Phillips Auctions in Geneva is about to auction an early Rolex “Double Red” Sea-Dweller Ref. 1665 with “Patent Pending” caseback and a fantastic provenance. The watch you are about to see belonged to Mike Kelly, a professional diver from the United States, who lived in Singapore for many years and worked as a diver on several oil rigs in Southeast Asia (Indonesia & Malaysia) and other parts of the world.
Lot 233 comes with extensive documentation, letters from Rolex Singapore and Geneva, Mr. Kelly’s reports and bio, and several other documents.
In 1965, Mr. Kelly ended up in Vietnam, where he took a civilian position on a tugboat under the US Navy, that was hauling ammunition up and down the Mekong River. During this time he was able to purchase a Rolex Submariner from the US Military Post Exchange (PX) for US$ 90.00.
Mr. Kelly saw the opportunity to salvage construction material that was sunken with a barge in the Saigon River and make a considerable profit. Due to a lack of diving skills, he and his partner had to give up. Both travelled back to the United States in order to get a professional training in Deep Sea Diving. After completing the diving school, they returned to Vietnam and successfully completed the salvage operation.
Mr. Kelly moved to Singapore in late 1969 and was immediately hired as a diver due to his experience with explosives. In the early 1970s, Mr. Kelly signed up for the testing of a new diving watch offered by Rolex Singapore. Around the same time, his friend from Australia and his dive instructor in California were offered the same watch model by Rolex.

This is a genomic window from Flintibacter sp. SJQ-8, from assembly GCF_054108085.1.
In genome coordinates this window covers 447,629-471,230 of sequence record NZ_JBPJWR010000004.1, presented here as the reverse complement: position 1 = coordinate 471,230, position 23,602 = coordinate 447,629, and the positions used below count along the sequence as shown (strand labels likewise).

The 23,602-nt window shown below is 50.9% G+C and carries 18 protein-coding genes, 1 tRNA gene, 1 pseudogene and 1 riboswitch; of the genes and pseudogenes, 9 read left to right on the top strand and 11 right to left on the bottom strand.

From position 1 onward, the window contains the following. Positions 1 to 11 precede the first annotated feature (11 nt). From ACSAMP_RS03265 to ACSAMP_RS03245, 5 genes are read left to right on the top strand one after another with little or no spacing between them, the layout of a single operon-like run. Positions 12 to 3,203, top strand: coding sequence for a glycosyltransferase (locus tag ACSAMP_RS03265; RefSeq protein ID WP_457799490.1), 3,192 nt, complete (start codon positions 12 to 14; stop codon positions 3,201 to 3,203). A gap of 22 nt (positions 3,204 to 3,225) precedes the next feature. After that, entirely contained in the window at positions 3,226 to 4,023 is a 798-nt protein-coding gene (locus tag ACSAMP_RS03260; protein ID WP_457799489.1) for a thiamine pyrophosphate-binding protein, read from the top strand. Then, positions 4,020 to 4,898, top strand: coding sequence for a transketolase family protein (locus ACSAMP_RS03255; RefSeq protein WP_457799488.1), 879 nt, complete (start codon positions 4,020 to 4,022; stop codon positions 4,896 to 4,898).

In June 1971, Rolex Singapore notified the American diver that the new Rolex Sea-Dweller with a special Gas Escape Valve had arrived and was ready for collection. The watch was given to him in loan, in return for submitting occasional reports on the performance of the watch every few months. Rolex also asked for “action” photographs showing the watch being used.
Mr. Kelly sent his first report on January 5, 1972, praising the watch and its oustanding accuracy for decompression timing. His only concern was the crystal, which was easily scratched by barnacles and other shell life common to ship hulls, etc. An example:
“November 18 through December 2: Esso Exploration of Malaysia. Drilling operations on board the Discoverer II offshore. West Malaysia in the South China sea. Water depth 340 feet (103 metres). The diving bell Seachore II system with HeO2 was used in all dives. Kirby Morgan Heavy Gear and the Advanced Hard Hat was also available for surface dives. The Kirby Morgan band mask was used out of the diving bell. Diving operations consisted of B.O.P Stack related work. Number of dives: 4 (1 observation 3 working). Comments on Rolex: Outstanding for decompression and diver timing out of the bell. No trouble in 340 feet with HeO2 environment.”
In February 1972, Rolex Geneva converted the loan into an outright gift. Imagine how happy Mr. Kelly must have been. Rolex explained, they had just signed an agreement with a diving firm (COMEX) which precluded carrying out tests with other divers or companies.
The mentioning of this agreement with COMEX is indeed very important. COMEX became a partner of Rolex only in late 1971. Until then, COMEX had been a partner of Omega and tested several Seamaster models during the first Janus operations, such as the Seamaster 300, Seamster 600 (Ploprof) and the Seamaster 1000 prototype. According to Patrick Cadiou, a COMEX diver of Janus II operating at a depth of 255 m (835 ft), the “Ploprof” never really worked well.
There is a widespread misunderstanding among watch enthusiasts that the Rolex Sea-Dweller – with or without Gas Escape Valve – was developed in cooperation with COMEX.